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Microglia and macrophages of the central nervous system: the contribution of microglia priming and systemic inflammation to chronic neurodegeneration

Microglia and macrophages of the central nervous system: the contribution of microglia priming and systemic inflammation to chronic neurodegeneration
Microglia and macrophages of the central nervous system: the contribution of microglia priming and systemic inflammation to chronic neurodegeneration
Microglia, the resident immune cells of the central nervous system (CNS), play an important role in CNS homeostasis during development, adulthood and ageing. Their phenotype and function have been widely studied, but most studies have focused on their local interactions in the CNS. Microglia are derived from a particular developmental niche, are long-lived, locally replaced and form a significant part of the communication route between the peripheral immune system and the CNS; all these components of microglia biology contribute to maintaining homeostasis. Microglia function is tightly regulated by the CNS microenvironment, and increasing evidence suggests that disturbances, such as neurodegeneration and ageing, can have profound consequences for microglial phenotype and function. We describe the possible biological mechanisms underlying the altered threshold for microglial activation, also known as 'microglial priming', seen in CNS disease and ageing and consider how priming may contribute to turning immune-to-brain communication from a homeostatic pathway into a maladaptive response that contributes to symptoms and progression of diseases of the CNS.
1863-2297
601-612
Perry, V. Hugh
8f29d36a-8e1f-4082-8700-09483bbaeae4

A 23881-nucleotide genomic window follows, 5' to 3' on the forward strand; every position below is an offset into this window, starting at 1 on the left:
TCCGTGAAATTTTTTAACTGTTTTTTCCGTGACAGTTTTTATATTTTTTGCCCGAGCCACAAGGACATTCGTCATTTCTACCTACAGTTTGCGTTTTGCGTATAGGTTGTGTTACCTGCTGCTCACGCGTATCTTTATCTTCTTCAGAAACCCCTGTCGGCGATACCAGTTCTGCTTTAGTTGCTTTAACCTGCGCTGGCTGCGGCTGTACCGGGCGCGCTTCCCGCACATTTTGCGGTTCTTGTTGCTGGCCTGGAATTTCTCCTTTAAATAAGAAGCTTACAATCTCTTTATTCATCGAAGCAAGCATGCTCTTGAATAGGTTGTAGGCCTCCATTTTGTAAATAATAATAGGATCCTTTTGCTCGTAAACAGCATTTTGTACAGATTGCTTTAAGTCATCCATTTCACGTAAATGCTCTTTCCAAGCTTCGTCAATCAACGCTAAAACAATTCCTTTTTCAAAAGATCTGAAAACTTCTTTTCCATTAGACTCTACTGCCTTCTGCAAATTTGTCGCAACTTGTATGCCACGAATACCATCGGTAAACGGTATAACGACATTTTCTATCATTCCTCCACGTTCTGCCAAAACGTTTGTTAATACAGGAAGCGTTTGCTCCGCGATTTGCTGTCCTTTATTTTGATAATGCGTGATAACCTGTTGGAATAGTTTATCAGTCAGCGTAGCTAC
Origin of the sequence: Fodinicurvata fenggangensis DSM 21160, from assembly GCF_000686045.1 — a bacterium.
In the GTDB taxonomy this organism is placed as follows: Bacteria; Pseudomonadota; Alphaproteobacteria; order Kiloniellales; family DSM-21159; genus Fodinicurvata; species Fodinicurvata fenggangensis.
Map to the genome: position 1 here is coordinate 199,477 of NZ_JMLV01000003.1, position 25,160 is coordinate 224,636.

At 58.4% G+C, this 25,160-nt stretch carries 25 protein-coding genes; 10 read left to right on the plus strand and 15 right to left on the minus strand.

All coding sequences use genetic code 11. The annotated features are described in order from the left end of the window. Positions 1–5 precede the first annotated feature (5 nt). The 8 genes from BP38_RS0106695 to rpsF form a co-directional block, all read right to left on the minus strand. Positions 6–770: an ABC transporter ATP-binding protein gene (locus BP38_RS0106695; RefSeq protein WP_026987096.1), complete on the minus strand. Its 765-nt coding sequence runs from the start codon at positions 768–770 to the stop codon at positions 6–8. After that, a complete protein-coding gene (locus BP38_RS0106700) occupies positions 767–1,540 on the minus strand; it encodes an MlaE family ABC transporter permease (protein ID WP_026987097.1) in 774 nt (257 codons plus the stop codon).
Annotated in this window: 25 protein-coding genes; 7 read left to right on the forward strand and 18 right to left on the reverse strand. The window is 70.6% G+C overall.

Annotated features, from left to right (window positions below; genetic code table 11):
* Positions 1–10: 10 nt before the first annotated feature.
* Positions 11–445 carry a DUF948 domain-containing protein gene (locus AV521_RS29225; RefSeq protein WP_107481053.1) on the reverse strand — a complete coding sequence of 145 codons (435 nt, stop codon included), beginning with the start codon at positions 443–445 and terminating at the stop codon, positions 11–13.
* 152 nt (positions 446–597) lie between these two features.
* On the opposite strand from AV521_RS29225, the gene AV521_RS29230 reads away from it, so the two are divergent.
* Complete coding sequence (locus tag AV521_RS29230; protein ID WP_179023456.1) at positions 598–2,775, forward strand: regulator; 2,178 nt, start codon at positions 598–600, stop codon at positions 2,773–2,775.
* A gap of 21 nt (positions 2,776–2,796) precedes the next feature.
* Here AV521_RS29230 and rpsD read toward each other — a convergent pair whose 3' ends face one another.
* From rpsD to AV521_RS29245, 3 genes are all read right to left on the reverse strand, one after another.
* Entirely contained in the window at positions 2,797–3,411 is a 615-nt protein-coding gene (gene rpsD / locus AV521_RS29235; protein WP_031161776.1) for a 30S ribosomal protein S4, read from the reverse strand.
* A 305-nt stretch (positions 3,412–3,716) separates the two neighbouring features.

Teeling, Jessica
fcde1c8e-e5f8-4747-9f3a-6bdb5cd87d0a
Perry, V. Hugh
8f29d36a-8e1f-4082-8700-09483bbaeae4
Teeling, Jessica
fcde1c8e-e5f8-4747-9f3a-6bdb5cd87d0a

Perry, V. Hugh and Teeling, Jessica (2013) Microglia and macrophages of the central nervous system: the contribution of microglia priming and systemic inflammation to chronic neurodegeneration. [in special issue: Macrophage Heterogeneity, Subsets and Human Disease] Seminars in Immunopathology, 35 (5), 601-612. (doi:10.1007/s00281-013-0382-8). (PMID:23732506)

Record type: Article

Abstract

Microglia, the resident immune cells of the central nervous system (CNS), play an important role in CNS homeostasis during development, adulthood and ageing. Their phenotype and function have been widely studied, but most studies have focused on their local interactions in the CNS. Microglia are derived from a particular developmental niche, are long-lived, locally replaced and form a significant part of the communication route between the peripheral immune system and the CNS; all these components of microglia biology contribute to maintaining homeostasis. Microglia function is tightly regulated by the CNS microenvironment, and increasing evidence suggests that disturbances, such as neurodegeneration and ageing, can have profound consequences for microglial phenotype and function. We describe the possible biological mechanisms underlying the altered threshold for microglial activation, also known as 'microglial priming', seen in CNS disease and ageing and consider how priming may contribute to turning immune-to-brain communication from a homeostatic pathway into a maladaptive response that contributes to symptoms and progression of diseases of the CNS.

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e-pub ahead of print date: 4 June 2013
Published date: September 2013
Organisations: Biomedicine

Identifiers

Local EPrints ID: 364193
URI: https://eprints.soton.ac.uk/id/eprint/364193
ISSN: 1863-2297
PURE UUID: e8ee49c1-f621-476b-834b-2916c1183527
ORCID for Jessica Teeling: ORCID iD orcid.org/0000-0003-4004-7391

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Date deposited: 09 Apr 2014 10:04
Last modified: 19 Nov 2019 01:47

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